Video: When Is a Fig Ripe and Ready to Pick?

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Vashon Violet fig tree
An almost-ripe Vashon Violet fig

When is a fig ripe and ready to pick? For figs, the peak of ripeness is a magic state reached on the tree, not the kitchen counter. Picked too early, the fig languishes unripe and inedible until rot slowly takes its artful form.  An unripe fig has all the culinary appeal of a cotton ball. If you don’t believe me, take a hint from nature; figs can hang untouched on a tree for weeks and the minute (seemingly the very minute) the sugars reveal themselves and true ripeness is reached, every critter in the county with a flying or climbing capability is out to devour the bounty of this aerial smorgasbord.

So how can you tell when fig ripeness is reached? Look for the sugar slump as I call it, the plump point where the fig can no longer support its own weight from the stem. In the following video, I show the stages of ripeness and a close-up view of fig several varieties. (Try not to drool on you laptop.)

(Click on the image below to play the video.)

Related Fig Info

sliced Vashon Violet fig
A ripeness worth waiting for…

11 COMMENTS

  1. Love this video – especially the dappled sun, of course – now I know when to pick my figs! Assuming our local wildlife gang doesn’t get there first. Thanks, Tom!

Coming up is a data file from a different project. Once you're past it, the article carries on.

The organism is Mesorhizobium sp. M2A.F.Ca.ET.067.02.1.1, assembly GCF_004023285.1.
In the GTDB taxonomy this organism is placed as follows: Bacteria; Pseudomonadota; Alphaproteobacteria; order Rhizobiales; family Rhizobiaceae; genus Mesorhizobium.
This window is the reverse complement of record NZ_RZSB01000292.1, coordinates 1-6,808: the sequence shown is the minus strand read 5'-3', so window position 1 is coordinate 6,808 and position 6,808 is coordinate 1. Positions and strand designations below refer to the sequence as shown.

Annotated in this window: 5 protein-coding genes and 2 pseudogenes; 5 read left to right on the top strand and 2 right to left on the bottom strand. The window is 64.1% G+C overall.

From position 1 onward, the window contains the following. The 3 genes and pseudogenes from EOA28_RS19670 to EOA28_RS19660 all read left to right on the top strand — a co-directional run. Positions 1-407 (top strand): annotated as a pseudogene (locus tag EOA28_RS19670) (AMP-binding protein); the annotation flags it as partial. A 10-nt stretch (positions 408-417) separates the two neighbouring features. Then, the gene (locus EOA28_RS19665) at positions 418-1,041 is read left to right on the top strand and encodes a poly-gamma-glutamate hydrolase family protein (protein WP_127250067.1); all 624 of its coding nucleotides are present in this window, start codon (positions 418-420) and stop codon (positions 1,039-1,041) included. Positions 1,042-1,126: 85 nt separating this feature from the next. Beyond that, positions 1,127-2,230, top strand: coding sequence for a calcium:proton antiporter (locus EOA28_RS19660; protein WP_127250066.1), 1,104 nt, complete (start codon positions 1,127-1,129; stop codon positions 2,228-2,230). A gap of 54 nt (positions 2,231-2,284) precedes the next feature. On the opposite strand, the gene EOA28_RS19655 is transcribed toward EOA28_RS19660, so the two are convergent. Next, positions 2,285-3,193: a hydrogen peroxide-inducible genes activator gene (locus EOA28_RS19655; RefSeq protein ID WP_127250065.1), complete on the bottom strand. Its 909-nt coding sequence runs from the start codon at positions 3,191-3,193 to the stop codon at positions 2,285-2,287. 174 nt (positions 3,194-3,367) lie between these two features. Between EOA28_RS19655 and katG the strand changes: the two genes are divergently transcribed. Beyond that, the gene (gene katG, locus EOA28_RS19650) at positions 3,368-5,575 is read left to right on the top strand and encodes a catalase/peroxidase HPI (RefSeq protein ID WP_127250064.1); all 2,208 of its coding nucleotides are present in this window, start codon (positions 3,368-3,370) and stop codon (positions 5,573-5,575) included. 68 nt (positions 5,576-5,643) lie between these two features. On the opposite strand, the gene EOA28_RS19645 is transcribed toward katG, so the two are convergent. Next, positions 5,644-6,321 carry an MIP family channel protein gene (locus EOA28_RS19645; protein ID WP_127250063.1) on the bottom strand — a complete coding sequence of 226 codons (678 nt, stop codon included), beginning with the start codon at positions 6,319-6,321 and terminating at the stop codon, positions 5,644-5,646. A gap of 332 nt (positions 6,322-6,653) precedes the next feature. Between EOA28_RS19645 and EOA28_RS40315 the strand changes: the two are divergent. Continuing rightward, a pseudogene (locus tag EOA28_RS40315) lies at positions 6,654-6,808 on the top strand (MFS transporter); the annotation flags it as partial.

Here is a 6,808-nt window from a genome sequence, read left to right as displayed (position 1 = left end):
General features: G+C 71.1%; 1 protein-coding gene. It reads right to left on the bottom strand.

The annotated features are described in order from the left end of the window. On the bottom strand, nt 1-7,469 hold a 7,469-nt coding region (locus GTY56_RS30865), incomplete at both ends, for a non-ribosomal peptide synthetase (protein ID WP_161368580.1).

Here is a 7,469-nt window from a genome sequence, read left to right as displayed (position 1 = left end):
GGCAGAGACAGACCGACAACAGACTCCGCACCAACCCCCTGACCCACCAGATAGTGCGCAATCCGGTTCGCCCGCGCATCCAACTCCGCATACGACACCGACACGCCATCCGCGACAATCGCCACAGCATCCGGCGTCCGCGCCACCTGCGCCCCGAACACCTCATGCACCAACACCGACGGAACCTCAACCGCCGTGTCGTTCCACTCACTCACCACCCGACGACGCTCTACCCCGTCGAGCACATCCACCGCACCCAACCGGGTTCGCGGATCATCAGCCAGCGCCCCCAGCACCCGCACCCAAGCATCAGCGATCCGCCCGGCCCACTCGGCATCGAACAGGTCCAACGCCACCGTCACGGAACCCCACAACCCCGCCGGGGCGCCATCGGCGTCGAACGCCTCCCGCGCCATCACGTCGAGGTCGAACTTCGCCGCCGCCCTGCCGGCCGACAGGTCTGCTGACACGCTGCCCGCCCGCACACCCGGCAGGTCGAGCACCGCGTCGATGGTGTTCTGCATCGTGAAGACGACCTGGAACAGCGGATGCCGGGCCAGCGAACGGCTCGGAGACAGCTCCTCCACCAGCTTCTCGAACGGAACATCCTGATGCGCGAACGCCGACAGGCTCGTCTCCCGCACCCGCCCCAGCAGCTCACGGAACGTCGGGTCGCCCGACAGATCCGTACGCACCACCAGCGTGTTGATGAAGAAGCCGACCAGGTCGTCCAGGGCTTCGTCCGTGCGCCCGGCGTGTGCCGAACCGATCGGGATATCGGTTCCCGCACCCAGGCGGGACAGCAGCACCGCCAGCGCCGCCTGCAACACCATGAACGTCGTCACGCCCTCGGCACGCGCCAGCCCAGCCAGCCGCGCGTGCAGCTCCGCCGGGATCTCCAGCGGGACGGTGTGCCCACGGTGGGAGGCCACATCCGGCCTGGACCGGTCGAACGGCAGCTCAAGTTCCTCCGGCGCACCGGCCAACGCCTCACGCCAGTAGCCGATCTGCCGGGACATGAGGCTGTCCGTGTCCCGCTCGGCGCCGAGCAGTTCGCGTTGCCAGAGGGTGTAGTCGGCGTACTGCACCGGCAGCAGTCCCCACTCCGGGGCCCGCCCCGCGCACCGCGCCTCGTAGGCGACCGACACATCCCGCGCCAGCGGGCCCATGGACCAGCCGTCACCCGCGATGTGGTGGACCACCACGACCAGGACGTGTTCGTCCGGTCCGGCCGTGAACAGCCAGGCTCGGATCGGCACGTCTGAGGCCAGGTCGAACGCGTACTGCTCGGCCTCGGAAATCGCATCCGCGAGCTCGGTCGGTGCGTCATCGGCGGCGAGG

• Eileen, figs would really be a challenge in your climate, but if potted could be brought into a garage that stays above freezing and removed when that temperature is above freezing outside. Most figs produce on last year’s growth, so you don’t want the branches to freeze back and die in the winter.

  2. what a useful video! would love to see more of these, as I am fascinated with gardening. I am assuming your figs grow in the summer like the ones we have in Lebanon, right? I had never seen the long one you showed anywhere else. You need to meet Bass Semaan he is a facebook friend and he grows hundreds of figs in Pennsylvania.

    • Hi Joumana, yes, these all ripen in mid to late summer here in the Pacific NW. That long fig is a local sport found on the island. I’ll be sure and check out Bass Semaan’s Facebook page for fig info. Thanks!

  3. This was very helpful, Tom. I am a transplant and know lots about gardening, but have never had the ripeness or not of figs explained to me. I appreciate it. Maybe I’ll plant one or two now!

      • Thanks Allison, but I don’t know…Master B. could likely run circles around me in the kitchen. But sure I’d be happy to share what I know.
        cheers!

  4. Hey Tom!! I googled how to know if a fig is ripe and lo & behold, there was your link 2nd from the top! I don’t have fig trees so will be buying it at the store…alas, I hope it’s tastier than a cotton ball! I’m making a fig/prosciutto salad for a porch warming. This recipe is right up your alley when your figs are on. https://www.pinterest.com/pin/566538828107164981/
    Hugs, your ol’ friend Debi in KC/home of the Nelson Riley Museum 😉

  5. Debi, great to hear from you, and I had to laugh at your last line. For awhile I even called it the Nelson Riddle Museum. 😉 take care! tc

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